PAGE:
5 Comments

Summary:

With the introduction of iOS 7, Apple has raised the cellular download threshold for the App Store to 100MB, likely to make way for more advanced apps.

App Store ios 7 logo
photo: Apple

You probably didn’t notice it while first becoming acquainted with the iOS 7 redesign yesterday, but Apple quietly doubled the limit for over-the-air downloads from the App Store. Now you can download apps up to 100MB via your cellular connection. Any apps that are larger will require you to be connected to Wi-Fi.

This is likely to make way for bigger, more advanced apps designed to take advantage of the new 64-bit processing abilities of the iPhone 5s. Still, 100MB can only get you so far. A graphics-driven game like Infinity Blade III weighs in at a whopping 1.47GB, or roughly 15 times higher than the newly raised over-the-air limit.

But limits like these aren’t such a bad thing. Many people are connected to Wi-Fi throughout the day, and when they aren’t, it’s not like you’d want to use up three-quarters of a 2GB monthly plan downloading a game via your cellular connection.

This change will really only matter for the smaller apps that are being tweaked above the 50MB mark for iOS 7, but not quite large enough to chew through your monthly data plan via the occasional cellular download. And chances are you won’t even notice this change. You’ll only receive a notification when attempting to download an app larger than 100MB over the air.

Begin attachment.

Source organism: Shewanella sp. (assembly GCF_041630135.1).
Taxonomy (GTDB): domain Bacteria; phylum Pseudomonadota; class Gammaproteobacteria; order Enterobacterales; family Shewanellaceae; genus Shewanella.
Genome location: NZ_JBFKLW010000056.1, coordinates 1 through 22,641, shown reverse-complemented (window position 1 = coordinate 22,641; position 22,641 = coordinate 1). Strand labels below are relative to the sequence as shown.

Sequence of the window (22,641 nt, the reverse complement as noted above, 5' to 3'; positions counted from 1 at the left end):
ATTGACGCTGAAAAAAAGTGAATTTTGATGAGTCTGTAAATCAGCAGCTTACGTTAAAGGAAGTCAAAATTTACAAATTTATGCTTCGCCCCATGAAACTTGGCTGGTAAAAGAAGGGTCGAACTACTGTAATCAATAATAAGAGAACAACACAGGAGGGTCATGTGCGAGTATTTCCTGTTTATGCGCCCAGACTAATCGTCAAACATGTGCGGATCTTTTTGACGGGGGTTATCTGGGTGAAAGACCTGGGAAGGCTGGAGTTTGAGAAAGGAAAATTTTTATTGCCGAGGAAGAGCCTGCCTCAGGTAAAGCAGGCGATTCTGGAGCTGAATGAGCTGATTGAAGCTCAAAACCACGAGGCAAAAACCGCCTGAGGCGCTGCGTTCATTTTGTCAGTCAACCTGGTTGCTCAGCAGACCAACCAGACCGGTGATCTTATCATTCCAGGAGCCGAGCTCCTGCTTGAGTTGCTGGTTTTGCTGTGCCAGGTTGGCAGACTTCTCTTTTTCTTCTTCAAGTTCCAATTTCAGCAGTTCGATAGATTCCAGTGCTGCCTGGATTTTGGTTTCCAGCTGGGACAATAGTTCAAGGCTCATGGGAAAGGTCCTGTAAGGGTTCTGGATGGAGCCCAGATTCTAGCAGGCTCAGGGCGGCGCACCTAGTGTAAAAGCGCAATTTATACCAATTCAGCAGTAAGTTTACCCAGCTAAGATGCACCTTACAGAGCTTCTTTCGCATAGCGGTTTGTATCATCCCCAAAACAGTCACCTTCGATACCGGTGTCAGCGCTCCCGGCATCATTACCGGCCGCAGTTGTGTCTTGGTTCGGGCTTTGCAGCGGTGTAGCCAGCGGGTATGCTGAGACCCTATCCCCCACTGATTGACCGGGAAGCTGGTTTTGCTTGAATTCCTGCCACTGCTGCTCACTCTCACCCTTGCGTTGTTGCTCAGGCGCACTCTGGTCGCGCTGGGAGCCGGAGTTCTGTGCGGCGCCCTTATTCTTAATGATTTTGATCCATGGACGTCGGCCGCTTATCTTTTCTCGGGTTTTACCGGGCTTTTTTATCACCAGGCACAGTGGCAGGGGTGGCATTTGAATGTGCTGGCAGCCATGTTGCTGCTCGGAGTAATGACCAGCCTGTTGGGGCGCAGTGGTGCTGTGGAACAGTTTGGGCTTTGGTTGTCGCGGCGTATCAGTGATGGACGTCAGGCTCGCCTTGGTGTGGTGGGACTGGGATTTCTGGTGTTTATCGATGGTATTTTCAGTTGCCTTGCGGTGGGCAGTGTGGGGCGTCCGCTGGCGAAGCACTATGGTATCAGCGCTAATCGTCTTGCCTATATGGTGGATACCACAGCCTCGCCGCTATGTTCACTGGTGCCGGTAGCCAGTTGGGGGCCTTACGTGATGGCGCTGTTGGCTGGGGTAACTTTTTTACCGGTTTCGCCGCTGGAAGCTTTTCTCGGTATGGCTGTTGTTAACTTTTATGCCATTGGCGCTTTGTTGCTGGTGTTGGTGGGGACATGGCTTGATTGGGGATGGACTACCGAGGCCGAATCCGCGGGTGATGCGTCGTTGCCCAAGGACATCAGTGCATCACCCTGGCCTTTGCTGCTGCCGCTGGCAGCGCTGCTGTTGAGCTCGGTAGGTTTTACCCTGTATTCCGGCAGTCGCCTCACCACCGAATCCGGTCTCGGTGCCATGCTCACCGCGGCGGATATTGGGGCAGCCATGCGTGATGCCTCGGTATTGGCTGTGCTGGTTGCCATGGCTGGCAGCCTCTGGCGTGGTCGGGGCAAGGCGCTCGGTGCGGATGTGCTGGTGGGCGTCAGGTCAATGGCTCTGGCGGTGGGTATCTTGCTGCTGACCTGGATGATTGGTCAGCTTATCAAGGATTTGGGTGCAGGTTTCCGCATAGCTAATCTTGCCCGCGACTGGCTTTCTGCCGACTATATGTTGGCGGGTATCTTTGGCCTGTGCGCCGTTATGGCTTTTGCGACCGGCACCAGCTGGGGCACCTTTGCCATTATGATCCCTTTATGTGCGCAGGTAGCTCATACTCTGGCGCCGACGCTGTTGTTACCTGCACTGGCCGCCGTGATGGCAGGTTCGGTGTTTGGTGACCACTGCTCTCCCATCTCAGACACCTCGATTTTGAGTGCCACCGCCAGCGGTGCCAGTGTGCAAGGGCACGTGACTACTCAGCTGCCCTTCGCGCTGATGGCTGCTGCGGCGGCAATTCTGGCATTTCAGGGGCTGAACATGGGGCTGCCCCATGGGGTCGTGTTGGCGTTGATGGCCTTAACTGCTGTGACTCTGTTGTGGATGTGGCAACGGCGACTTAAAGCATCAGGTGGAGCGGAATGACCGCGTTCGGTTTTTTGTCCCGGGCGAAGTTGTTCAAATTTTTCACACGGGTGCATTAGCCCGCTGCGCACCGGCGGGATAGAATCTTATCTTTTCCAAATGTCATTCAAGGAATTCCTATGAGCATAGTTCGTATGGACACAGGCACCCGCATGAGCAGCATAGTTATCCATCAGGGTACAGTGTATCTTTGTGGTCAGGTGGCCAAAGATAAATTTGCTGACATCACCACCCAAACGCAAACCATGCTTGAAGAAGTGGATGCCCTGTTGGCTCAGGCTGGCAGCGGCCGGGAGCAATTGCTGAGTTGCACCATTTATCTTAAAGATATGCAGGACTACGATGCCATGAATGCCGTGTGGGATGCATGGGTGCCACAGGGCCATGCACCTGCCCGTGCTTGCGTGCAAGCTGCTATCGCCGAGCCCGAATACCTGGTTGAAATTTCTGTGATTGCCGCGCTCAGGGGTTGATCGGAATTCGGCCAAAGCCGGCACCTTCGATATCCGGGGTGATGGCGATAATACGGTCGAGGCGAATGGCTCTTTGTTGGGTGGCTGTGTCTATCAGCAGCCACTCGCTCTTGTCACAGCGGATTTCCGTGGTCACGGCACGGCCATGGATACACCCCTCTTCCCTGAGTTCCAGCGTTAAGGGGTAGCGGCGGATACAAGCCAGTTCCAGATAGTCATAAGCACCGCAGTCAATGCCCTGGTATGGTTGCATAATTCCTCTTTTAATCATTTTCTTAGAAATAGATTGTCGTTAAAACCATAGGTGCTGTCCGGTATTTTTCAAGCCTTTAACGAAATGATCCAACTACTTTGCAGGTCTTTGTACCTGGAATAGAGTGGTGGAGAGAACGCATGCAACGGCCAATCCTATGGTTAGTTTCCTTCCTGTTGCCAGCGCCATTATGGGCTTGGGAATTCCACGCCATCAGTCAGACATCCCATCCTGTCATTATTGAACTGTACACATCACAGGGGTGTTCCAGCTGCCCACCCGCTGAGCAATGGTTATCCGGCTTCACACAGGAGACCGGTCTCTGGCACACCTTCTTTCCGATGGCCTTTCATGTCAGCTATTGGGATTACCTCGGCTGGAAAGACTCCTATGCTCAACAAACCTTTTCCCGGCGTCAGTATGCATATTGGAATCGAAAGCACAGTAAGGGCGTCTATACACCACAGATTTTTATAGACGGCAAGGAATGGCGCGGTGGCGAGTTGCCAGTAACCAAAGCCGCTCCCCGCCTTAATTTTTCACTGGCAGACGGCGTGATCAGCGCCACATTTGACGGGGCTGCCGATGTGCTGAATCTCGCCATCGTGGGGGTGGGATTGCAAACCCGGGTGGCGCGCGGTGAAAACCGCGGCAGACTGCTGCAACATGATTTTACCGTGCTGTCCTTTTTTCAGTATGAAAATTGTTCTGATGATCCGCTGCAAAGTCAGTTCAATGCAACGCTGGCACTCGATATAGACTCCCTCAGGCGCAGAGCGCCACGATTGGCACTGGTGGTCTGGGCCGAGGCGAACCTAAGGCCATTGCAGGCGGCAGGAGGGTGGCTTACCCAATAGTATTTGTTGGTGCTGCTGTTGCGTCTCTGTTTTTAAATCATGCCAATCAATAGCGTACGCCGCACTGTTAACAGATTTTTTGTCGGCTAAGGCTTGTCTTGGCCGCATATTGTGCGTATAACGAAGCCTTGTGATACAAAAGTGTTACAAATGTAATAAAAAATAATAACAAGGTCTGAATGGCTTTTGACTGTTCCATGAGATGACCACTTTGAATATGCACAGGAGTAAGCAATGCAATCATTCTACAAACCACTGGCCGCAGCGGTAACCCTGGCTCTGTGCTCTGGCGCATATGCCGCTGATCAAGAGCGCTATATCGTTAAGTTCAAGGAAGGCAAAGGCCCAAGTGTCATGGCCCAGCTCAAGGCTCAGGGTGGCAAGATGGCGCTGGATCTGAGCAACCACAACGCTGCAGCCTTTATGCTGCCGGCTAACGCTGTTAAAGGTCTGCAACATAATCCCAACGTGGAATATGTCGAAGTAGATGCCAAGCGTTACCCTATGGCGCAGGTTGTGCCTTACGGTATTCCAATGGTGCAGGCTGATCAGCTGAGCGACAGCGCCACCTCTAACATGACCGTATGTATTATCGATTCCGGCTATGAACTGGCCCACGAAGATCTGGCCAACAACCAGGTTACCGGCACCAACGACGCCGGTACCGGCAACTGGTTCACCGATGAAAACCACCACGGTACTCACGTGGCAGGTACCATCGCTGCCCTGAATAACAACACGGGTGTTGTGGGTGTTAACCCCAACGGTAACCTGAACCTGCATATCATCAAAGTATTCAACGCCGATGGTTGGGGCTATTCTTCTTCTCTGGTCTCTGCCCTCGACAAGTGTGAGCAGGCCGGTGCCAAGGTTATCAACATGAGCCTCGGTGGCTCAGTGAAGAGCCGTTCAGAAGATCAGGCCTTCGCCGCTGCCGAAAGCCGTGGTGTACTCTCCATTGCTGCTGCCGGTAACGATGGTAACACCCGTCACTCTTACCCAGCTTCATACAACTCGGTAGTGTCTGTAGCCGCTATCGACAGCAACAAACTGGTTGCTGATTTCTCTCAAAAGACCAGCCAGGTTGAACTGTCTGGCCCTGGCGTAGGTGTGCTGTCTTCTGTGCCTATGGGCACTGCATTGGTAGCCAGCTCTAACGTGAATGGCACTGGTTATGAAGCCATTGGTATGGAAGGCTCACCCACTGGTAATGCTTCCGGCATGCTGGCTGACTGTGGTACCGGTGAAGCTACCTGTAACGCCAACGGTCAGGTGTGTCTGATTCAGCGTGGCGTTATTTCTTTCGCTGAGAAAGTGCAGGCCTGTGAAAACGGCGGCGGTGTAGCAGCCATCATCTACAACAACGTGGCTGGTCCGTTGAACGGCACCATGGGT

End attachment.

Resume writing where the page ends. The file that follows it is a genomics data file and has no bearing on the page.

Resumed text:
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  1. Wifi download would be less painful if Apple implemented AC, not just n.

    1. Since there’s about 4 people that own AC routers it isn’t surprising that it wasn’t included.

    2. The ability of your wireless network to transmit data at rates above 54 mbps is not the limiting factor in your “download speed” from Apple’s servers.

  2. It’s interesting but even though I see the message popup it still grabs the file regardless of the size.

  3. Limiting makes perfect sense in most cases, but what if you’re on an unlimited plan, or just don’t care? This should be a preferential setting, not a mandate.

    It’s put kind of a cramp on my experience – I’m on a very fast LTE plan (and paying for unlimited data) that’s typically significantly faster than my WiFi (lots of other stuff going on that network). It stinks to have to slow everything else down – and my phone – for larger purchases.

    Doesn’t make sense that it’s not optional… Sprint still gets no love!

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